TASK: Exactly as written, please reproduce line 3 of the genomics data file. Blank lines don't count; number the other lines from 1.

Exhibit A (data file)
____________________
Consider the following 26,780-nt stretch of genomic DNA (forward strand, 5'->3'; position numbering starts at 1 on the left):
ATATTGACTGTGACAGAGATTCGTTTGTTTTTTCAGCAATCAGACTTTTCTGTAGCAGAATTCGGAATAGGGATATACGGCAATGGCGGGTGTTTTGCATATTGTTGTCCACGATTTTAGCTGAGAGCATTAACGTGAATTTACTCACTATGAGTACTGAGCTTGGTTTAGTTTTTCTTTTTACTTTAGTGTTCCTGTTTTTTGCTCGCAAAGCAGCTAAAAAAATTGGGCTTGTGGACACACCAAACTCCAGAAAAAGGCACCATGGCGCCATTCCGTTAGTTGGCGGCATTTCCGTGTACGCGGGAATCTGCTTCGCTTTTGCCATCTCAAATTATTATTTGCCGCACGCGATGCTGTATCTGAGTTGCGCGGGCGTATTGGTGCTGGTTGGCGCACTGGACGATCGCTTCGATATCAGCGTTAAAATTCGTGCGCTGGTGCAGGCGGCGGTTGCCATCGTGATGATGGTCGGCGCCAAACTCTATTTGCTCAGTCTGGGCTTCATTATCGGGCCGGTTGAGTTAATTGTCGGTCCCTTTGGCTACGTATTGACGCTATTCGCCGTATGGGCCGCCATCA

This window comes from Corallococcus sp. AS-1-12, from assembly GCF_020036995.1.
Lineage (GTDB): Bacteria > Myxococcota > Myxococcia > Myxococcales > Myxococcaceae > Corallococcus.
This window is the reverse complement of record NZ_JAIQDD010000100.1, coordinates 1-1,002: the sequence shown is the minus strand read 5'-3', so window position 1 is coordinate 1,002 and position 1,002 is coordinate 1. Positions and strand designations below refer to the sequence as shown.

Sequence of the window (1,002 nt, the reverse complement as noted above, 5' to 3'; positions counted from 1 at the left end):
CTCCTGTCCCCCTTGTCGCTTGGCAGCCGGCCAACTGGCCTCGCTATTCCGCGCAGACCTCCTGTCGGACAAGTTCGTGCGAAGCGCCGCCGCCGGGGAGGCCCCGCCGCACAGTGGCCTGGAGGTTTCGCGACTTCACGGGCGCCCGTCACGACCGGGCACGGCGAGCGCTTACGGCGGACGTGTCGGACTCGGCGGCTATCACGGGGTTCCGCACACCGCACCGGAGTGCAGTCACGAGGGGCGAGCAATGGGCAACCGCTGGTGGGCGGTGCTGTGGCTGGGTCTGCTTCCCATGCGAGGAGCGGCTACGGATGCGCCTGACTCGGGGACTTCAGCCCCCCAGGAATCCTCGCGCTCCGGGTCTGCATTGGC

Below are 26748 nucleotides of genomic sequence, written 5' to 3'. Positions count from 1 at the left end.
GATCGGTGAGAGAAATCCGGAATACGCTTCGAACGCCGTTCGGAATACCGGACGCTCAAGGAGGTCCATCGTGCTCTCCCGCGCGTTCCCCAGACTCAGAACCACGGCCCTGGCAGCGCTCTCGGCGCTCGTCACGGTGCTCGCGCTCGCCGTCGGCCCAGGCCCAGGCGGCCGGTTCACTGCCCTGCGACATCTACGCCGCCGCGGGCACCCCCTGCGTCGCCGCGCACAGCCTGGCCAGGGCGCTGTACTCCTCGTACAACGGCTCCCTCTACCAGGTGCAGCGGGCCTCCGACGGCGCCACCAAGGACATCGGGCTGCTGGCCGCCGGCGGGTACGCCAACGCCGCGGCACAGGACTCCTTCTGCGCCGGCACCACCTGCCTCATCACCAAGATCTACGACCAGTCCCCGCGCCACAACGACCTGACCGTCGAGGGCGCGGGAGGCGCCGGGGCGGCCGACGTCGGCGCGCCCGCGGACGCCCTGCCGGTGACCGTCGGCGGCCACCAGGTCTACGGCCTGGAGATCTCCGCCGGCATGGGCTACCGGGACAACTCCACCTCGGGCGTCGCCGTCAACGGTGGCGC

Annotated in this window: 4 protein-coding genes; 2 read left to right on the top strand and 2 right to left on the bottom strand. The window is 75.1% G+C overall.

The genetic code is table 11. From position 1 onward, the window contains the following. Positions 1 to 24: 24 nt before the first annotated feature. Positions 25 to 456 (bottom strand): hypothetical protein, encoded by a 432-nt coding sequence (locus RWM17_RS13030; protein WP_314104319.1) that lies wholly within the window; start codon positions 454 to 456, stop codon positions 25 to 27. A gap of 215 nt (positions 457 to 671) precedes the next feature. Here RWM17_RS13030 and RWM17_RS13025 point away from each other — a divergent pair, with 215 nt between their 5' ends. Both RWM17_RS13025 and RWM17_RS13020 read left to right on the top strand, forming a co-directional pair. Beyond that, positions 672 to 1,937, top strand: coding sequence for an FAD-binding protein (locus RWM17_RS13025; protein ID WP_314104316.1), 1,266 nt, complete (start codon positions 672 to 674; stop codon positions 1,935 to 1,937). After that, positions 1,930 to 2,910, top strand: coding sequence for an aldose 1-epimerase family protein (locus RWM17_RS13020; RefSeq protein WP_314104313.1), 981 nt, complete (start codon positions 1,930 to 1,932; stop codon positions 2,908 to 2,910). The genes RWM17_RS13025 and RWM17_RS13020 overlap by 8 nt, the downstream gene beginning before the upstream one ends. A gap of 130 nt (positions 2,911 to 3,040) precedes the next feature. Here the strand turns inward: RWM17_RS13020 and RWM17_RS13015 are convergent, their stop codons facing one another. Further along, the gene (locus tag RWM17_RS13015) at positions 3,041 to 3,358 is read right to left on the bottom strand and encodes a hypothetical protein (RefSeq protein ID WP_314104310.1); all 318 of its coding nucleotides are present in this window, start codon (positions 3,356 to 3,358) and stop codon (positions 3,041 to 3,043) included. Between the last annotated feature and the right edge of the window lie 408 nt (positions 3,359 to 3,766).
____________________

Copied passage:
This window comes from Corallococcus sp. AS-1-12, from assembly GCF_020036995.1.